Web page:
Wilbur Smith (1933 - ) was born on the 9th January in Northern Rhodesia, now called Zambia. He was educated at Michaelhouse in KwaZulu-Natal and at Rhodes University in the Eastern Cape. As a child he shared his mother’s interest in novels, especially adventure stories, where he immersed himself in the lives of the characters and the places. His love of adventure stories made him intensely aware of the environment and wildlife. His concern for the environment and the people of his native home are strongly reflected in his novels.
Due to the rapidly changing political situation in Southern Africa, Smith had his heart set on becoming a journalist so that he could chronicle the changes which were taking place. But his stern Victorian father, who had never read a book in his life, discouraged him, believing that writing was not a real job. So, instead of studying journalism, he became a tax accountant.
He married at the age of twenty four but this marriage ended in divorce. He then started writing as a diversion. He immersed himself in the characters and the setting of his novels. He became a full-time writer after the successful publication of When the Lion Feeds (1964). He has since written thirty novels and his books are now translated into twenty six languages. He is South Africa’s biggest selling author by far, and indeed a world best seller.
Africa is the inspiration and the setting for many of Smith’s novels. In order to carry out research for his novels, Smith spends a lot of his time travelling in Africa. He also travels extensively when he is not writing. Among some of his travels are safaris in Botswana and Zimbabwe, diving and fishing in the Seychelles and shooting and fishing in South America, skiing in Switzerland and visits to Australia and New Zealand for sea fishing.
Wilbur Smith currently lives in London. Smith was strongly influenced by the two modern writers, Hemingway and Steinbeck. As a child he read books by Forester, Rider Haggard, Rudyard Kipling as well as Victorian travel writers. His writing is strongly influenced by this literary genre.
Extract from When the Lion Feeds (1964)
Up here on the plateau it was grassland that rose and fell beneath them as they climbed the low round hills and dropped into the valleys. The grass around them moved with the wind: waist-high grass, soft dry grass the colour of ripe wheat. Behind them and on each side of the grassland rolled away to the full range of the eye, but suddenly in front of them was the escarpment. The land cascaded down into it, steeply at first then gradually levelling out to become the Tugela flats. The Tugela river was twenty miles away across the flats, but today there was a haze in the air so they could not see that far. Beyond the river, stretched far to the north and a hundred miles east to the sea, was Zululand. The river was the border. The steep side of the escarpment was cut by vertical gulleys and in the gulleys grew dense, olive-green bush.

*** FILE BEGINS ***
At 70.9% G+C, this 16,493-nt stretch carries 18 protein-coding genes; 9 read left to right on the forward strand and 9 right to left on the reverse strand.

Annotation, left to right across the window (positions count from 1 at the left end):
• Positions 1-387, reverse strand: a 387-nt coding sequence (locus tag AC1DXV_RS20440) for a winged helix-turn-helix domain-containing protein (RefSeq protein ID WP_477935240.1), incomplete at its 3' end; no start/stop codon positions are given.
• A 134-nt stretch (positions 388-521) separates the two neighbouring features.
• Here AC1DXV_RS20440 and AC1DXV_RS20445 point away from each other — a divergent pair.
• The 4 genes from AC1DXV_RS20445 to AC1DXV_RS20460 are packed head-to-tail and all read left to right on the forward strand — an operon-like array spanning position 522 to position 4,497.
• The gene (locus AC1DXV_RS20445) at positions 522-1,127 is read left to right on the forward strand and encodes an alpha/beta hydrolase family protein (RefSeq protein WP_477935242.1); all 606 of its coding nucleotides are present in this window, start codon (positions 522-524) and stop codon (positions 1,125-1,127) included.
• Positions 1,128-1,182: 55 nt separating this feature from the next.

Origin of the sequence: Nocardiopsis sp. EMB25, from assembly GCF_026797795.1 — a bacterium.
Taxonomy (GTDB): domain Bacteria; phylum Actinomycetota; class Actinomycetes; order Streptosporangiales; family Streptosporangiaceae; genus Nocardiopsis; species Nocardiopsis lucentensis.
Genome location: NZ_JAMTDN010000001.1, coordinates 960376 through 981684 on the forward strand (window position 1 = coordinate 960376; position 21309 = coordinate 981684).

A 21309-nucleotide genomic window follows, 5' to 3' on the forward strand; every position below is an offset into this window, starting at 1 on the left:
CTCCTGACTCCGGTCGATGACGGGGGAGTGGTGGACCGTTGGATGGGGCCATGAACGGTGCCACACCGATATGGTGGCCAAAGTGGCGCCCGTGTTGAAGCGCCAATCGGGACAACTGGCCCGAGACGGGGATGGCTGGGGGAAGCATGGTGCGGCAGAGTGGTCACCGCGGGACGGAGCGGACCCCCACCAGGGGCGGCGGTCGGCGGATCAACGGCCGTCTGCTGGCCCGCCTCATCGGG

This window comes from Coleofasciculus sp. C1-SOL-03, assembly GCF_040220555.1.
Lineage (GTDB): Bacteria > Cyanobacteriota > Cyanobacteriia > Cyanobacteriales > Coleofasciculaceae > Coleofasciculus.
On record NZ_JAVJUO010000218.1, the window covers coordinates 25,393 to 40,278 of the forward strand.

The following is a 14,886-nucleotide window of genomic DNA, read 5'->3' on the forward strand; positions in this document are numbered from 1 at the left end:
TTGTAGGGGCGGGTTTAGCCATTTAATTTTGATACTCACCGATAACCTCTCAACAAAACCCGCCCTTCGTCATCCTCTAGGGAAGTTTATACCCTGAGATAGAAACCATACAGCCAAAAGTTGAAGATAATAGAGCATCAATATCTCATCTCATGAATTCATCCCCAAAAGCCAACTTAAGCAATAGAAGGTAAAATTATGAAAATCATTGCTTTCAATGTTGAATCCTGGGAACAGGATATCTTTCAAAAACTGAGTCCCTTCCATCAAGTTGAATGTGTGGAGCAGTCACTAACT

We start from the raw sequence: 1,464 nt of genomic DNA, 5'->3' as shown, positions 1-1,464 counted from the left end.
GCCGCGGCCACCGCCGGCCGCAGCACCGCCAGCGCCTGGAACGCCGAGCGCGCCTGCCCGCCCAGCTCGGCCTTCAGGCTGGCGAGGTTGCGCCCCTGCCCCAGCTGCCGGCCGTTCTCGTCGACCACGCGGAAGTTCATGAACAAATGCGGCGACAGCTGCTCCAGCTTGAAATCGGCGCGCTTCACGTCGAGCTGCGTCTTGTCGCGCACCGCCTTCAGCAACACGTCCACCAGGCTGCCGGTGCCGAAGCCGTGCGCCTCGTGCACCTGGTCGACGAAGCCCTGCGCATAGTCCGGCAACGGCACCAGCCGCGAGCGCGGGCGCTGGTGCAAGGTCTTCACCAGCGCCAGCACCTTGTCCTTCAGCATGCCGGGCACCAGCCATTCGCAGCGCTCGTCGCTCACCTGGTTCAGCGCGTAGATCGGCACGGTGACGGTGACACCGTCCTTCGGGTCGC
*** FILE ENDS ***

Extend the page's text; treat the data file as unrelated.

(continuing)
Below them, two miles out on the flats, was the homestead of Theunis Kraal. The house was a big one, Dutch-gabled smoothly thatched with combed grass. There were horses in the small paddock: many horses, for the twins’ father was a wealthy man. Smoke from the cooking fires blued the air over the servants’ quarters and the sound of someone chopping wood carried faintly up to them.
Sean stopped on the rim of the escarpment and sat down in the grass. He took hold of one of his grimy bare feet and twisted it up into his lap. There was a hole in the ball of his heel from which he had pulled a thorn earlier in the day and now it was plugged with dirt. Garrick sat down next to him.
“Man, is that going to hurt when Ma puts iodine on it!’ gloated Garrick. “She’ll have to use a needle to get the dirt out. I bet you yell – I bet you yell your head off!’